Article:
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Publication
17 December 2018

There’s a huge variety of conduct that can found an oppression suit pursuant to Section 232 of the Corporations Act 2001 (Cth). The “commercial unfairness” test for proving oppression can be described as a little vague.

This vagueness makes life difficult for corporations and those that control them, as the consequences of an oppression suit can be brutal, including the existential threat of the company being wound up.

But what happens if a party claims it is being oppressed, commences legal proceedings, and then claims that the defendants’ conduct within the legal proceedings is itself oppressive? 

How does the court deal with oppression within oppression?

Publication
17 December 2018

Case Note - The recent United Kingdom Supreme Court decision in the matter of Darnley v Croydon Health Services NHS Trust [2018] UKSC 50 deals with the duty of a hospital to take care not to provide misinformation to patients in an Emergency Department (ED) setting.

The case serves as a reminder that the duty of care owed by hospitals and medical facilities extends to both medical and non-medical staff, and includes a duty to take reasonable care not to provide misleading information.

A similar factual and medical scenario was considered by the Supreme Court of NSW, in the case: Wang v Central Sydney Area Health Service and 2 Ors [2000] NSWSC 515 (9 June 2000).

News
16 November 2018

Makinson d’Apice would like to congratulate all of our lawyers and teams that have been recognised in the Doyles Guide throughout 2018.  

News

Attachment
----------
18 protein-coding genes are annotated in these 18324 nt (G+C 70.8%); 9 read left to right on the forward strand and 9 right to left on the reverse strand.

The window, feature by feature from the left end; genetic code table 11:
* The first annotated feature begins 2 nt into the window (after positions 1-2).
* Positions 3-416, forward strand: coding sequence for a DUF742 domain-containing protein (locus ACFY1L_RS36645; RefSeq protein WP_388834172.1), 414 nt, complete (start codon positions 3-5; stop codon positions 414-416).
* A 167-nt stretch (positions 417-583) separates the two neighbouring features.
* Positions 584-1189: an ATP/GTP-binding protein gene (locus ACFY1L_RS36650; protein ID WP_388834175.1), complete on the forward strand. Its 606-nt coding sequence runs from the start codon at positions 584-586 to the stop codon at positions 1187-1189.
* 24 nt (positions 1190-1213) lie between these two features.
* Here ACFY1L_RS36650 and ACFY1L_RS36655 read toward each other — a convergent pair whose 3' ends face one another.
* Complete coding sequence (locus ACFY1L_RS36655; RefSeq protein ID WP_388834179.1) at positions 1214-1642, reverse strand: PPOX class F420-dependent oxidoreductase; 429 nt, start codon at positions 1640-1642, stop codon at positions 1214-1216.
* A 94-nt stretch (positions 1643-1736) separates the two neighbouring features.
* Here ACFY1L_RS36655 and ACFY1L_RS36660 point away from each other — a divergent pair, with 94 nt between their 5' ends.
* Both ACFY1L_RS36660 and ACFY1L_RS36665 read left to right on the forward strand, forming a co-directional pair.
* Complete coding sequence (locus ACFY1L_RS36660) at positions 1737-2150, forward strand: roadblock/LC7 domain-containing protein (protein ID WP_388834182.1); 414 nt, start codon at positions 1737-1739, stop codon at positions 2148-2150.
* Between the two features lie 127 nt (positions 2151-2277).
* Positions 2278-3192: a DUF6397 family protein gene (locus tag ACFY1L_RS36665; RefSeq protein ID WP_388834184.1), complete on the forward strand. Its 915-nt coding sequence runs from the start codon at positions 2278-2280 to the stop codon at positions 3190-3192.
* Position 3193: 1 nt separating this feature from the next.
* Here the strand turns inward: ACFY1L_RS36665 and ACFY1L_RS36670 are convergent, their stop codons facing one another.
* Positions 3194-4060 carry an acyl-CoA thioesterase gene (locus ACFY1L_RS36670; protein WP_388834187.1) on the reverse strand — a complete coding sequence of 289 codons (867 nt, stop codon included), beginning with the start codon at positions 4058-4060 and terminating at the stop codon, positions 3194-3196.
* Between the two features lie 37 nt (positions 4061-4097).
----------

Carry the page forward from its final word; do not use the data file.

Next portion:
05 November 2018

We are delighted to announce that Sarah Henry, Lesley Bush and Makinson d’Apice have been recognised in the 2018 Doyles Guide.

Publication
by David Andrews and James d'Apice
17 December 2018

There’s a huge variety of conduct that can found an oppression suit pursuant to Section 232 of the Corporations Act 2001 (Cth). The “commercial unfairness” test for proving oppression can be described as a little vague.

This vagueness makes life difficult for corporations and those that control them, as the consequences of an oppression suit can be brutal, including the existential threat of the company being wound up.

But what happens if a party claims it is being oppressed, commences legal proceedings, and then claims that the defendants’ conduct within the legal proceedings is itself oppressive? 

How does the court deal with oppression within oppression?

News
by Bill d'Apice and 4 others
11 October 2018

The Prime Minister released the terms of reference for the Royal Commission into Aged Care Quality and Safety on 9 October 2018.

To assist you, we refer you to our short brochure summarising a number of preliminary legal and administrative issues which you may wish to consider at this stage.

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